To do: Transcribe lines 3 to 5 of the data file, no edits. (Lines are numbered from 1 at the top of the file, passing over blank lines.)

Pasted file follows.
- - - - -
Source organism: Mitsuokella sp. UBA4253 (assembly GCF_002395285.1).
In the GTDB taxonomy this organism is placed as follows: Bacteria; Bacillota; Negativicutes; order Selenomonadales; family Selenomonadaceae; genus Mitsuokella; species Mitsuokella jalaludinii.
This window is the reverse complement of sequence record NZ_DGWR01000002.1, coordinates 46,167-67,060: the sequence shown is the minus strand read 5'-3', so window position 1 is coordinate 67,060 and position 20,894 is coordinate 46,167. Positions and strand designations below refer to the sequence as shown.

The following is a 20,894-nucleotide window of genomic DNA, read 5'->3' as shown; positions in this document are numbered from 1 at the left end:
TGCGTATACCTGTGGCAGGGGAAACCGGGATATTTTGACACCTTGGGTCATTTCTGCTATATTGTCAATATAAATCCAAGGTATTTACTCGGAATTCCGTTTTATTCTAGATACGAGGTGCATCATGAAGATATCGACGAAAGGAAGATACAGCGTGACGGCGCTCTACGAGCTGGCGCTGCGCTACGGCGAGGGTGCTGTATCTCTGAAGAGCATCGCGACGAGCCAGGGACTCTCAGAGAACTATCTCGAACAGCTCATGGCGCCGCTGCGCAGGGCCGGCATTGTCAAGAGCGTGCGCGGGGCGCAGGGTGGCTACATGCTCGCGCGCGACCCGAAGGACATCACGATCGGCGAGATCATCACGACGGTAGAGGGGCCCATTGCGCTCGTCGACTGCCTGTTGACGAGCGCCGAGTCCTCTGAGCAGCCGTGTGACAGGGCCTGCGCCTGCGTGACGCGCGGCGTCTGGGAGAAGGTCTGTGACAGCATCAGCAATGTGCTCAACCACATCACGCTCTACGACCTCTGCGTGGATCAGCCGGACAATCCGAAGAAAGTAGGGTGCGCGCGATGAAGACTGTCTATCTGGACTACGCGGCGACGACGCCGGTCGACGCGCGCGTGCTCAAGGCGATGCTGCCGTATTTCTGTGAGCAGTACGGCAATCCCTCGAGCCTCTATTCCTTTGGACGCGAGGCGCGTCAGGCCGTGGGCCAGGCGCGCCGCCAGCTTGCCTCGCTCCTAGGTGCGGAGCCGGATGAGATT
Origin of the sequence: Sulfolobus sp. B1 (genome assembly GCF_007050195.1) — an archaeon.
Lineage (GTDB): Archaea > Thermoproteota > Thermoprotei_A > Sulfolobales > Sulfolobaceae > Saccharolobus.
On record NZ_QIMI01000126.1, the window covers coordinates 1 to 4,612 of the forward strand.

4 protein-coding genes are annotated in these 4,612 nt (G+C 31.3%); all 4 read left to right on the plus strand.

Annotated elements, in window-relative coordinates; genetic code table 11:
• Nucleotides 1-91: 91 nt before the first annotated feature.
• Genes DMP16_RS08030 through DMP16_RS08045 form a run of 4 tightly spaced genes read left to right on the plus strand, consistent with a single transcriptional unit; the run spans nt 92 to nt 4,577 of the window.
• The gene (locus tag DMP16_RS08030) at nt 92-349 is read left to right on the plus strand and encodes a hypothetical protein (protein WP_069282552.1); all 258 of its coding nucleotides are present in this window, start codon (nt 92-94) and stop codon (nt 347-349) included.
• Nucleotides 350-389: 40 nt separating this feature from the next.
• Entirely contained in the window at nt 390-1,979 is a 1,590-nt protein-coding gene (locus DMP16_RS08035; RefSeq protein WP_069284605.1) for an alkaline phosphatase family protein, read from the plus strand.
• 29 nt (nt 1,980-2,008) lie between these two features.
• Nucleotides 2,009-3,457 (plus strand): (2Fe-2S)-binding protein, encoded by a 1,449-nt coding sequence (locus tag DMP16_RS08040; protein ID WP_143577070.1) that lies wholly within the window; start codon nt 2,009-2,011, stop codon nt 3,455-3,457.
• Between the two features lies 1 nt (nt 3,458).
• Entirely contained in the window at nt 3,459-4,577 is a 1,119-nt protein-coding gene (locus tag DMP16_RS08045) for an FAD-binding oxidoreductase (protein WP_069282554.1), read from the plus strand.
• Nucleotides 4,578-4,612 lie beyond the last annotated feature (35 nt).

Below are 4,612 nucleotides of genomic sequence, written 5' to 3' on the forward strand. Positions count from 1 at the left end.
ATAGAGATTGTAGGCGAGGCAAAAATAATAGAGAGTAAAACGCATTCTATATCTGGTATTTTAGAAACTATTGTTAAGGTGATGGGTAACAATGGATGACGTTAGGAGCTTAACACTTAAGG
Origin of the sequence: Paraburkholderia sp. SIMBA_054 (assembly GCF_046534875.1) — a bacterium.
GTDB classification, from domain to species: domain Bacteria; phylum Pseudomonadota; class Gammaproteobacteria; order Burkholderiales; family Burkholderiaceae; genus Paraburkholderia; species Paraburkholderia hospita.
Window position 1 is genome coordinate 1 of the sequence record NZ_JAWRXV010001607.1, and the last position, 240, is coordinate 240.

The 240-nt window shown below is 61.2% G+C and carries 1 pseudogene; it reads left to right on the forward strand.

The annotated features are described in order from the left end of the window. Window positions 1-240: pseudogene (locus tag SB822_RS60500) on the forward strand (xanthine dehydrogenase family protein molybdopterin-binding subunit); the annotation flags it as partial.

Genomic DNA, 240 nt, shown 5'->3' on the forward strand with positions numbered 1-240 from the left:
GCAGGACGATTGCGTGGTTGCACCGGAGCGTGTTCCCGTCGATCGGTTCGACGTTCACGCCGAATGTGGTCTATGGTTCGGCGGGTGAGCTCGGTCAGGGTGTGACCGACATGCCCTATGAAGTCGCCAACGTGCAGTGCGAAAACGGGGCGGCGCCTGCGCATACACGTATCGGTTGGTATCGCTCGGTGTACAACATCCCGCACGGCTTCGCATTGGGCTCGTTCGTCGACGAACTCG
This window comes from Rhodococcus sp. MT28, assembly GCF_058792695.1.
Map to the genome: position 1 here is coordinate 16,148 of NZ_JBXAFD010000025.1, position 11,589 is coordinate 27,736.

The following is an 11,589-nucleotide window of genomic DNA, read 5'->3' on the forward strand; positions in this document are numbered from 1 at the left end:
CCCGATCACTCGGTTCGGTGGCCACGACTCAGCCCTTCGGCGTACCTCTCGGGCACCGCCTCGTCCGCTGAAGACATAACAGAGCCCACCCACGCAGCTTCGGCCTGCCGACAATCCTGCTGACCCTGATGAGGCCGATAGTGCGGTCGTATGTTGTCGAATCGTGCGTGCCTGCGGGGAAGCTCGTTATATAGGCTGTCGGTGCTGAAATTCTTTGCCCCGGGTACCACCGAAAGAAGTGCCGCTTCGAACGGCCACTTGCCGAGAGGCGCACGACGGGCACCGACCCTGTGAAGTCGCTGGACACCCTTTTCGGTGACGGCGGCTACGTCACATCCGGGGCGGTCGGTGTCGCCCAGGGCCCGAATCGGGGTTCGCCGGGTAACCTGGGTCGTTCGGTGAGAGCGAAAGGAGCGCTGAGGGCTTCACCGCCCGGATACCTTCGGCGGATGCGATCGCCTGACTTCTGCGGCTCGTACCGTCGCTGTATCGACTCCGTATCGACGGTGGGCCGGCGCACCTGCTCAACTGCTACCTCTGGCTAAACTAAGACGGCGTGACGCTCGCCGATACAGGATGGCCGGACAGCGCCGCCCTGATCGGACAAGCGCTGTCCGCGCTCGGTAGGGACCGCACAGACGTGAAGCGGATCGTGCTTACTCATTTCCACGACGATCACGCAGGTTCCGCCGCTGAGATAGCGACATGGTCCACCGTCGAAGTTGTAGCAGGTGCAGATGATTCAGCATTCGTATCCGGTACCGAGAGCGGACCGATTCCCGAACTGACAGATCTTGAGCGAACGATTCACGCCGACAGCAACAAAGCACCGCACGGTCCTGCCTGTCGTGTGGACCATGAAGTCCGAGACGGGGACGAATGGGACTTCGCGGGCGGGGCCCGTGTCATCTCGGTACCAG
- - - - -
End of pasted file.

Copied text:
This window is the reverse complement of sequence record NZ_DGWR01000002.1, coordinates 46,167-67,060: the sequence shown is the minus strand read 5'-3', so window position 1 is coordinate 67,060 and position 20,894 is coordinate 46,167. Positions and strand designations below refer to the sequence as shown.

The following is a 20,894-nucleotide window of genomic DNA, read 5'->3' as shown; positions in this document are numbered from 1 at the left end:
TGCGTATACCTGTGGCAGGGGAAACCGGGATATTTTGACACCTTGGGTCATTTCTGCTATATTGTCAATATAAATCCAAGGTATTTACTCGGAATTCCGTTTTATTCTAGATACGAGGTGCATCATGAAGATATCGACGAAAGGAAGATACAGCGTGACGGCGCTCTACGAGCTGGCGCTGCGCTACGGCGAGGGTGCTGTATCTCTGAAGAGCATCGCGACGAGCCAGGGACTCTCAGAGAACTATCTCGAACAGCTCATGGCGCCGCTGCGCAGGGCCGGCATTGTCAAGAGCGTGCGCGGGGCGCAGGGTGGCTACATGCTCGCGCGCGACCCGAAGGACATCACGATCGGCGAGATCATCACGACGGTAGAGGGGCCCATTGCGCTCGTCGACTGCCTGTTGACGAGCGCCGAGTCCTCTGAGCAGCCGTGTGACAGGGCCTGCGCCTGCGTGACGCGCGGCGTCTGGGAGAAGGTCTGTGACAGCATCAGCAATGTGCTCAACCACATCACGCTCTACGACCTCTGCGTGGATCAGCCGGACAATCCGAAGAAAGTAGGGTGCGCGCGATGAAGACTGTCTATCTGGACTACGCGGCGACGACGCCGGTCGACGCGCGCGTGCTCAAGGCGATGCTGCCGTATTTCTGTGAGCAGTACGGCAATCCCTCGAGCCTCTATTCCTTTGGACGCGAGGCGCGTCAGGCCGTGGGCCAGGCGCGCCGCCAGCTTGCCTCGCTCCTAGGTGCGGAGCCGGATGAGATT